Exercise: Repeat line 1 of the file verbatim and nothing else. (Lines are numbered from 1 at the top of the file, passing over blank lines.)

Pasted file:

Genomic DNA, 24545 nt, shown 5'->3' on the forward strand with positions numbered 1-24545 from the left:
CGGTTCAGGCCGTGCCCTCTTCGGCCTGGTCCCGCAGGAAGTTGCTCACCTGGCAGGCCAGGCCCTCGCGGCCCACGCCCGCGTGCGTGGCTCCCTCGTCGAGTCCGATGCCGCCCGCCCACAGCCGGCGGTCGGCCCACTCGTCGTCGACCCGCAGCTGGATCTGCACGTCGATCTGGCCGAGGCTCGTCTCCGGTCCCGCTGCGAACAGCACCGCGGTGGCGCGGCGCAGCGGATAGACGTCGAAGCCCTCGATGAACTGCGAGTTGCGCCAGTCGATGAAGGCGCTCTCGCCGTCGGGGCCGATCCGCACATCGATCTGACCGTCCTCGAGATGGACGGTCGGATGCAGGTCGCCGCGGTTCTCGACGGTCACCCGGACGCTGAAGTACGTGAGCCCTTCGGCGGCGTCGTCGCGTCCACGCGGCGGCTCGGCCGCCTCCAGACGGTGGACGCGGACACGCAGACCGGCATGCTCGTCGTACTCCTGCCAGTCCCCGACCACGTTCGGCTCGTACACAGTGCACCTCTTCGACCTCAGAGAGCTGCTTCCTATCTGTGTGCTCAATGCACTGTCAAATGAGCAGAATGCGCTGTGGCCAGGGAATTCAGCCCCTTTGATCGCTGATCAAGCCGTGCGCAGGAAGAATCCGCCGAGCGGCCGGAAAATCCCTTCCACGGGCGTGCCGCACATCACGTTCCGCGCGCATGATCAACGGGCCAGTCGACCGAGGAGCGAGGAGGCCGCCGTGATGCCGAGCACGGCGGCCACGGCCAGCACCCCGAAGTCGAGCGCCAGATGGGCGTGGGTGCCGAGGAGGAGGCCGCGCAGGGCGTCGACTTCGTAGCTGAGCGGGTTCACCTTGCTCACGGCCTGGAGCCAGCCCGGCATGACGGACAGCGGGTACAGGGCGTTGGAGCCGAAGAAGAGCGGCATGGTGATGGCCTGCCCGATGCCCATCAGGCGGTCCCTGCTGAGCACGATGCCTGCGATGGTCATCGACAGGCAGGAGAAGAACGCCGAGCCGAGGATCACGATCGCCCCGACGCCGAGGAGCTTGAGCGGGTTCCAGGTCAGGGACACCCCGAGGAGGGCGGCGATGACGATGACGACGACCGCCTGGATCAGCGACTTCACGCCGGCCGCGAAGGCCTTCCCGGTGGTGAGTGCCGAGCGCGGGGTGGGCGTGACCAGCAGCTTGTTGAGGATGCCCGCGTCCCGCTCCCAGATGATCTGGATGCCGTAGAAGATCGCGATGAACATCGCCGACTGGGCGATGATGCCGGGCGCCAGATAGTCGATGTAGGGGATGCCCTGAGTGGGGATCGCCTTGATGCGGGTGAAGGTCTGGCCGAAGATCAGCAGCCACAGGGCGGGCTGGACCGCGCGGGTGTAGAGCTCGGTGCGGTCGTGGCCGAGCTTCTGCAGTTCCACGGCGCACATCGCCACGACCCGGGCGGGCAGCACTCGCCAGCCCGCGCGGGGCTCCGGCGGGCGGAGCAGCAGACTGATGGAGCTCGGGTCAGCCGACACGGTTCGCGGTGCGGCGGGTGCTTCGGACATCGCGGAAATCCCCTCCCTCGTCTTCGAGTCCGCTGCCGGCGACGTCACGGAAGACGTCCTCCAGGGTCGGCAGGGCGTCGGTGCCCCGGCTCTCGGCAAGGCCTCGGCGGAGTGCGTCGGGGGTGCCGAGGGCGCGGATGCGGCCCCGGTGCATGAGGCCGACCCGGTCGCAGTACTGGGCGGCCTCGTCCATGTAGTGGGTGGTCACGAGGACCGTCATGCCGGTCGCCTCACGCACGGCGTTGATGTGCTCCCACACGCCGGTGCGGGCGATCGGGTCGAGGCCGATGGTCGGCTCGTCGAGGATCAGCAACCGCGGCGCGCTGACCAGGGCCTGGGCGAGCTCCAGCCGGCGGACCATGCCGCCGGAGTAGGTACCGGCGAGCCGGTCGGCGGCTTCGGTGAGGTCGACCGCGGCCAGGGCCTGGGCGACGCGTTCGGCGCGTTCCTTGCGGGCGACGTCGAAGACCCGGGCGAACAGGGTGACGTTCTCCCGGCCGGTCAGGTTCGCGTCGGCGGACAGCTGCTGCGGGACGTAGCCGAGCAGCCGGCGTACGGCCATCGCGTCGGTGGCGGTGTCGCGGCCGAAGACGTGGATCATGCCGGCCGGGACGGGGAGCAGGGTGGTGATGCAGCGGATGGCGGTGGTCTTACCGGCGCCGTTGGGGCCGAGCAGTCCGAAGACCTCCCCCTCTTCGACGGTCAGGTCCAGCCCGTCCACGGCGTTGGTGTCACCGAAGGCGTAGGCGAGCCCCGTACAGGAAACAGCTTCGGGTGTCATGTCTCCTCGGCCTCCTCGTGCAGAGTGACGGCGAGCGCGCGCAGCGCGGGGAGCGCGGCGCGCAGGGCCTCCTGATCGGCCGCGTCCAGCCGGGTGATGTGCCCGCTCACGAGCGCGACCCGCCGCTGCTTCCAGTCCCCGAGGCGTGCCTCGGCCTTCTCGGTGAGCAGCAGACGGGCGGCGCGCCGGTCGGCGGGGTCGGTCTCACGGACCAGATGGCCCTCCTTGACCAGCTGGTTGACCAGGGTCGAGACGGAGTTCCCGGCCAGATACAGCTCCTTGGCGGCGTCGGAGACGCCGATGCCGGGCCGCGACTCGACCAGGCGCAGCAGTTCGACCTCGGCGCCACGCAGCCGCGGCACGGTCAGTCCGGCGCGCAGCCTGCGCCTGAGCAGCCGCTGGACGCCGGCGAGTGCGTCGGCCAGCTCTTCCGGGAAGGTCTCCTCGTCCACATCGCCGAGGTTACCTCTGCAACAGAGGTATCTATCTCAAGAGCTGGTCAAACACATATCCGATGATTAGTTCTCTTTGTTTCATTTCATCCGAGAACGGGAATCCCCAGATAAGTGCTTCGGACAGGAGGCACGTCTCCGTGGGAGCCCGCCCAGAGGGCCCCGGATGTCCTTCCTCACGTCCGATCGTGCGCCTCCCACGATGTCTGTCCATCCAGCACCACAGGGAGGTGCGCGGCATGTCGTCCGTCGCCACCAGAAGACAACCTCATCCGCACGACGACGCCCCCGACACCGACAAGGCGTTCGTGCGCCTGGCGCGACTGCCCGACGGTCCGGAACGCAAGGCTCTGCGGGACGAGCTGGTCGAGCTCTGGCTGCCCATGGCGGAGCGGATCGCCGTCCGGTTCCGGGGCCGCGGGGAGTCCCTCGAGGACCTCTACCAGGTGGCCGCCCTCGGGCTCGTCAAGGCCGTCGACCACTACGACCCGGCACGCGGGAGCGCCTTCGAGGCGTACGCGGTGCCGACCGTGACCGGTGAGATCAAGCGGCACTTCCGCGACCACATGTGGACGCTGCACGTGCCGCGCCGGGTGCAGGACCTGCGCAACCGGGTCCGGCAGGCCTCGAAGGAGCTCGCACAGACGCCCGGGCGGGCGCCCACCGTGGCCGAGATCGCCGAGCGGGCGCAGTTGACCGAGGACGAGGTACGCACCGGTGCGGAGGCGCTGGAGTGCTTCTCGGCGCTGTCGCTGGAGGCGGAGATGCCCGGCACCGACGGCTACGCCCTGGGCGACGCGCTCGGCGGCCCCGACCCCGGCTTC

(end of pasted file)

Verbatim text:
Genomic DNA, 24545 nt, shown 5'->3' on the forward strand with positions numbered 1-24545 from the left: